Victoria Dunkle, spokesperson at AdventHealth in Hendersonville, said the hospital is feeling the effects of the shortage with winter weather on the way.

"When critical need impacts The Blood Connection, it becomes a concern for our care teams," she said. "As of today, the situation has not impacted our ability to meet the blood product needs of our patients."

AdventHealth does get all its blood and blood products from The Blood Connection, she said, and while those needs are met, it's impacting the hospital in other ways.

A Blood Connection donation van at Archetype Brewing June 15, 2021.
A Blood Connection donation van at Archetype Brewing June 15, 2021.

"For example, we placed an additional order for blood products as part of our regular preparation ahead of the winter storm expected this weekend," Dunkle said. "Typically, The Blood Connection would not have a problem fulfilling that type of order, but due to the current critical state of the blood supply that order can't be fulfilled in full at this time."

She said AdventHealth is encouraging everyone who's able to donate blood, and the hospital hosts regular blood drives alongside The Blood Connection.

The next drive is 10 a.m.-6 p.m. Jan. 26, Dunkle said, with details available at thebloodconnection.org/donate.

"TBC has experienced historically low blood donor turnout for roughly 10 months," its release says. "Coupled now with blood drive cancellations due to a spike in COVID-19 cases, and a further decline in donor turnout, TBC is now on the verge of a blood emergency."

More: 'Prepare for a storm': Meteorologists 'pretty confident' weekend winter weather coming to WNC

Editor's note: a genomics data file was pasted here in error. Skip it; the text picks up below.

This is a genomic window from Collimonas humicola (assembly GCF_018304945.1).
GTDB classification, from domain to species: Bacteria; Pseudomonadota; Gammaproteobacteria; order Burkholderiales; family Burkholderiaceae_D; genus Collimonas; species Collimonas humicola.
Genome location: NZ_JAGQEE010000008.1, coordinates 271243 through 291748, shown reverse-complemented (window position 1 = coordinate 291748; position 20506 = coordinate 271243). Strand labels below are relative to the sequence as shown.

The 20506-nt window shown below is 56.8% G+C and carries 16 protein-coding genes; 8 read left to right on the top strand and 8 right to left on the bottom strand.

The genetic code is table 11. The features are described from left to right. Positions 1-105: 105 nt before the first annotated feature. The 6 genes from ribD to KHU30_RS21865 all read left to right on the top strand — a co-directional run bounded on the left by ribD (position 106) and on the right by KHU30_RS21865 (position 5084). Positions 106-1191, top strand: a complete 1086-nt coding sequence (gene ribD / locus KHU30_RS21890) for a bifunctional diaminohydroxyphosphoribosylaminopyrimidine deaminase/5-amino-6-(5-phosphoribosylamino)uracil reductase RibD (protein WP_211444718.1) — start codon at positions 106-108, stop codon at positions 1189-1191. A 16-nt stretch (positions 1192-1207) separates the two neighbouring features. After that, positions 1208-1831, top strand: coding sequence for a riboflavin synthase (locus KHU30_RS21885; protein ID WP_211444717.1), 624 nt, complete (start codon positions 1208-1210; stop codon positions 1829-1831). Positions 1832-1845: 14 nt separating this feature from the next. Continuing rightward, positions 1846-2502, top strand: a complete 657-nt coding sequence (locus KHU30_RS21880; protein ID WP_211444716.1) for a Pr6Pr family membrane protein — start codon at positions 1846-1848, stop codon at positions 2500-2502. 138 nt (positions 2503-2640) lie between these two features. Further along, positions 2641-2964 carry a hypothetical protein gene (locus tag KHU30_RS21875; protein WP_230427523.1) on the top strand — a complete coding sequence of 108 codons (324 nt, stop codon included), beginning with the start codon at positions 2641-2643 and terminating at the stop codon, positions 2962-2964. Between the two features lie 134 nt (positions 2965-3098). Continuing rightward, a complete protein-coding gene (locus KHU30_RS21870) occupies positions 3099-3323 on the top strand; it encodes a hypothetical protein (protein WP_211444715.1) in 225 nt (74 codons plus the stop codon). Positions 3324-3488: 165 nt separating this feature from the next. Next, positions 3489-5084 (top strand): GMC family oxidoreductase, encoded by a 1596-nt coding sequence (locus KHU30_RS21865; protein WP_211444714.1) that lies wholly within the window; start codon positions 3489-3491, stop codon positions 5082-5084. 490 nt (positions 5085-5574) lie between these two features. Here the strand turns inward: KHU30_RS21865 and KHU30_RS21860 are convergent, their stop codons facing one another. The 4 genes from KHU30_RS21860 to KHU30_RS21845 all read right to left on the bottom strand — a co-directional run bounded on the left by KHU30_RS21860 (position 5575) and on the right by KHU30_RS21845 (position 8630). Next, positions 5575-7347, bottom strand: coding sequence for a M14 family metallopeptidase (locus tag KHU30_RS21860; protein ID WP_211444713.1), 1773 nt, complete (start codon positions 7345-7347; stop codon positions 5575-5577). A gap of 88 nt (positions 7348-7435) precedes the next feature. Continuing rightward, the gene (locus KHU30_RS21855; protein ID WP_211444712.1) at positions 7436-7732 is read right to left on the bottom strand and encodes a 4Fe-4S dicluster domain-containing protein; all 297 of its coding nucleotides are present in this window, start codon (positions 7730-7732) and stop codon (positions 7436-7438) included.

The goal is a five- to seven-day inventory of every blood type to ensure hospital needs are met, Smithson said, and while that level changes day-to-day, it's definitely not at the needed five- to seven-day level.

Last summer also saw a critical need, but it's even worse now, she said.

"The Blood Connection is the community blood center," Smithson said. "People may hear this on the national level, but we're dealing with this right here at home. So when your family or your fiends or the random person you pass on the street needs a unit of blood, it's because of a TBC donor they're able to get that."

All blood needed by patients must come from another human, and every hospital order has a patient attached to it, The Blood Connection says, like Chris Rains, a South Carolina resident who lost his leg in an accident on Interstate 85 and whose life was saved by several units of blood.

Carolyn Gann donates blood at Archetype Brewing June 15, 2021 in Asheville.
Carolyn Gann donates blood at Archetype Brewing June 15, 2021 in Asheville.

"You never know when it could be a family member that has a bad day driving on the highway," Rains says in the release. "There is a lot of different ways that you could come about needing blood transfusions, so just think about your family; think about you. You never know, it could be you."

Anyone interested in donating blood can make an appointment, The Blood Connection says, with multiple centers and blood mobiles open every day.

"It's 45 minutes to an hour of your time, but for somebody else, it could be a lifetime," Smithson said.

Donors are eligible to donate every 56 days, and if everyone who was eligible donated just twice a year, there would never be a blood shortage, she said.

Donors can find drives at thebloodconnection.org/donate, and as a thank you the Blood Connection is offering incentives and gift cards.

Derek Lacey covers environment, growth and development for the Asheville Citizen Times. Reach him at DLacey@gannett.com or 828-417-4842 and find him on Twitter @DerekAVL.

This article originally appeared on Asheville Citizen Times: 'Never before seen' blood shortage threatens crisis in WNC